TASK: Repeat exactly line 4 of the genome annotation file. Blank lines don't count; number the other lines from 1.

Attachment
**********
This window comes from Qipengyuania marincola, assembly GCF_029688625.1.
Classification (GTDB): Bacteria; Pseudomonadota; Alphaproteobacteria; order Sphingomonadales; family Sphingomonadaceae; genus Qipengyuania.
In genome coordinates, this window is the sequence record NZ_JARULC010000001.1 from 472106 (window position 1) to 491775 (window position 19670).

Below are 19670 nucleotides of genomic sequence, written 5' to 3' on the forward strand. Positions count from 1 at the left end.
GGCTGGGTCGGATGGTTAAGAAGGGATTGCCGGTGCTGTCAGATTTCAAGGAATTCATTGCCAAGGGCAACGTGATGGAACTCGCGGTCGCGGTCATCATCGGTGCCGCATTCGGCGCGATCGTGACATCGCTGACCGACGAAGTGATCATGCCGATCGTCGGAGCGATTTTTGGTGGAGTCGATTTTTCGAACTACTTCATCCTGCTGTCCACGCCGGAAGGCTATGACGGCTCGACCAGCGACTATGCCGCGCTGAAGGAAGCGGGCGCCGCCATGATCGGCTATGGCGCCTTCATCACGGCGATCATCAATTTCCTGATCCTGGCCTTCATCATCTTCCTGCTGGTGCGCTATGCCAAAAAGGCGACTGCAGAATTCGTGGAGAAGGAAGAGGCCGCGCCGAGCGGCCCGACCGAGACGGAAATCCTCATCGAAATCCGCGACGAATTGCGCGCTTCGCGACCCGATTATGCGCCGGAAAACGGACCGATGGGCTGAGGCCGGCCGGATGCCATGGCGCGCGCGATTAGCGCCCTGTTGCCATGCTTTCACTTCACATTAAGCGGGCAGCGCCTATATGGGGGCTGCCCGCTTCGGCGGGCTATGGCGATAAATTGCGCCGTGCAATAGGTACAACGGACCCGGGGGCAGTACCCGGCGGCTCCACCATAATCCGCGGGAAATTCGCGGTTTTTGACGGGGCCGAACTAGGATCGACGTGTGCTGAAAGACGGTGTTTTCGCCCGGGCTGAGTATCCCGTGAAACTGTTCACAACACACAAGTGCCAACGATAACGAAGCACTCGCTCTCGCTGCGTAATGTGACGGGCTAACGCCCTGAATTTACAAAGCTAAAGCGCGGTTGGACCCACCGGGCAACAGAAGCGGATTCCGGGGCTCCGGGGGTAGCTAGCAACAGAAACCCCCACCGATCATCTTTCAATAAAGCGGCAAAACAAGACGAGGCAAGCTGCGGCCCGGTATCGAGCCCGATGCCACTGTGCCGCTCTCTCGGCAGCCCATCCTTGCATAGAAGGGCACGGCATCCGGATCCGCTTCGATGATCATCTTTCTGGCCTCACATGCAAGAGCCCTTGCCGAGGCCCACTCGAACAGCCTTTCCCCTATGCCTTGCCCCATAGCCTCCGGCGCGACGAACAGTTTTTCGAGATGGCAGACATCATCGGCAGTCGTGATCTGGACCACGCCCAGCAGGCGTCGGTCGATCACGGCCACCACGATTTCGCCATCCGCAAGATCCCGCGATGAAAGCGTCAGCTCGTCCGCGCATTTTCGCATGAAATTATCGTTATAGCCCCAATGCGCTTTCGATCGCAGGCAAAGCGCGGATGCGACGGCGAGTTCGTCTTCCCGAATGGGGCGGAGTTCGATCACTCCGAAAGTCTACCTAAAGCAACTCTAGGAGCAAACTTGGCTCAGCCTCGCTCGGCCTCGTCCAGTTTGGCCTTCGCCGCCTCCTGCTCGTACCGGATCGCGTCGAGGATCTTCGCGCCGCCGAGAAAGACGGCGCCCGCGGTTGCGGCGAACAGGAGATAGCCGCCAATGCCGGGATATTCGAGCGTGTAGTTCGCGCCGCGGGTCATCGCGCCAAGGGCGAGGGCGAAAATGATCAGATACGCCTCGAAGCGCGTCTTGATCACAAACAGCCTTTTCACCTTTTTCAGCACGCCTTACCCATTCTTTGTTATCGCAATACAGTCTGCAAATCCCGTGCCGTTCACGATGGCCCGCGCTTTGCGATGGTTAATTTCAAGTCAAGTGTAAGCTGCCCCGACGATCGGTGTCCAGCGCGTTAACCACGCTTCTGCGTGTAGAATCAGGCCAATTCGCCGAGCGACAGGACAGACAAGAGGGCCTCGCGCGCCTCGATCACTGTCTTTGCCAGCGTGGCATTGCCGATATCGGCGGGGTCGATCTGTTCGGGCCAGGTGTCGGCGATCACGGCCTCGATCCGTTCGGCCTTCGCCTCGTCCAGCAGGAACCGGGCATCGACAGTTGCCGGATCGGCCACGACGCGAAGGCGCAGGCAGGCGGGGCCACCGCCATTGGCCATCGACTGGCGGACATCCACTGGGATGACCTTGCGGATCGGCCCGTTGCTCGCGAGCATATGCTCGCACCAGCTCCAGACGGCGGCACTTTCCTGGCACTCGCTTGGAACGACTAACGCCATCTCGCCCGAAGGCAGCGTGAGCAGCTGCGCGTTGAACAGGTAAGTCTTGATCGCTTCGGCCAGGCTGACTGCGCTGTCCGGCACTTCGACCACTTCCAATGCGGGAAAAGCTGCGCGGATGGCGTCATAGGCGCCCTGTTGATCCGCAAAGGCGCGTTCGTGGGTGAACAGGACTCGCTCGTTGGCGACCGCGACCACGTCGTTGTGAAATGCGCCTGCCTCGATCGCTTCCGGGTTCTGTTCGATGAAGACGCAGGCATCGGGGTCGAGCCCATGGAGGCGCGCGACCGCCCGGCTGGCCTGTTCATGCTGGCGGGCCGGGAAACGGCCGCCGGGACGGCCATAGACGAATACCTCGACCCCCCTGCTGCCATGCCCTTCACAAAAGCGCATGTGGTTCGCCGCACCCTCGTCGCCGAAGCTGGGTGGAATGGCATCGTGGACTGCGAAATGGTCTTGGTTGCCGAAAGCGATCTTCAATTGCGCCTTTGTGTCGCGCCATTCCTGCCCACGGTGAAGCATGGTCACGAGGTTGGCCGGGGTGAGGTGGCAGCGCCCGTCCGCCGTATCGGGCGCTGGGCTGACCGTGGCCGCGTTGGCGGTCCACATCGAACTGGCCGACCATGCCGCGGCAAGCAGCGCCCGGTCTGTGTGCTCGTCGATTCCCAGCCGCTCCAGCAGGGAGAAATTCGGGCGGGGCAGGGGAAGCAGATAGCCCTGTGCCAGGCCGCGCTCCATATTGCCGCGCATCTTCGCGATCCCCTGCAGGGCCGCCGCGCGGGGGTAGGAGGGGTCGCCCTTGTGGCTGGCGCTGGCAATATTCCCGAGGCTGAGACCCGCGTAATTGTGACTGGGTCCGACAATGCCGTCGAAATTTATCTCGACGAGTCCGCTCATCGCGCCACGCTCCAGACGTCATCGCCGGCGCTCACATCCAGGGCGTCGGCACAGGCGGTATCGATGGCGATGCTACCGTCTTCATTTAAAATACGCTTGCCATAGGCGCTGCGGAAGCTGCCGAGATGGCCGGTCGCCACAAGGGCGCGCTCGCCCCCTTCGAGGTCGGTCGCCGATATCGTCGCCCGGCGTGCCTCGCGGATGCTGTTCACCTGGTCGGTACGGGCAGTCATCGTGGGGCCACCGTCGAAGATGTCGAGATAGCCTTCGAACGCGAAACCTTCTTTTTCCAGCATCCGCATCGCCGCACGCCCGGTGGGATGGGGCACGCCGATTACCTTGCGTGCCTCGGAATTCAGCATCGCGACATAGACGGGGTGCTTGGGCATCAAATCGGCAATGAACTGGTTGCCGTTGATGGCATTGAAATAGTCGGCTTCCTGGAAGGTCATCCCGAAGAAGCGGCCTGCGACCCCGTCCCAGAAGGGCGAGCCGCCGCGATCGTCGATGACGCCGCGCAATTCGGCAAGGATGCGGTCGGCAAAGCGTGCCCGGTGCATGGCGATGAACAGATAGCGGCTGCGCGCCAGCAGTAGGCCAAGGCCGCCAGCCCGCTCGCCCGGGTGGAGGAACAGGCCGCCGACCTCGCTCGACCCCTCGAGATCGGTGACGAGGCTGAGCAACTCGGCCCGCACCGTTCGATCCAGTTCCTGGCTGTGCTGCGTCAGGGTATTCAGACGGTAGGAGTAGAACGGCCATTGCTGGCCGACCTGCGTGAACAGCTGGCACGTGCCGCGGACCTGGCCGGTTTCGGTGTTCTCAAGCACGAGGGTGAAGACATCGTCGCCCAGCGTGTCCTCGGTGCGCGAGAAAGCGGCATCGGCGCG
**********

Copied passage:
Below are 19670 nucleotides of genomic sequence, written 5' to 3' on the forward strand. Positions count from 1 at the left end.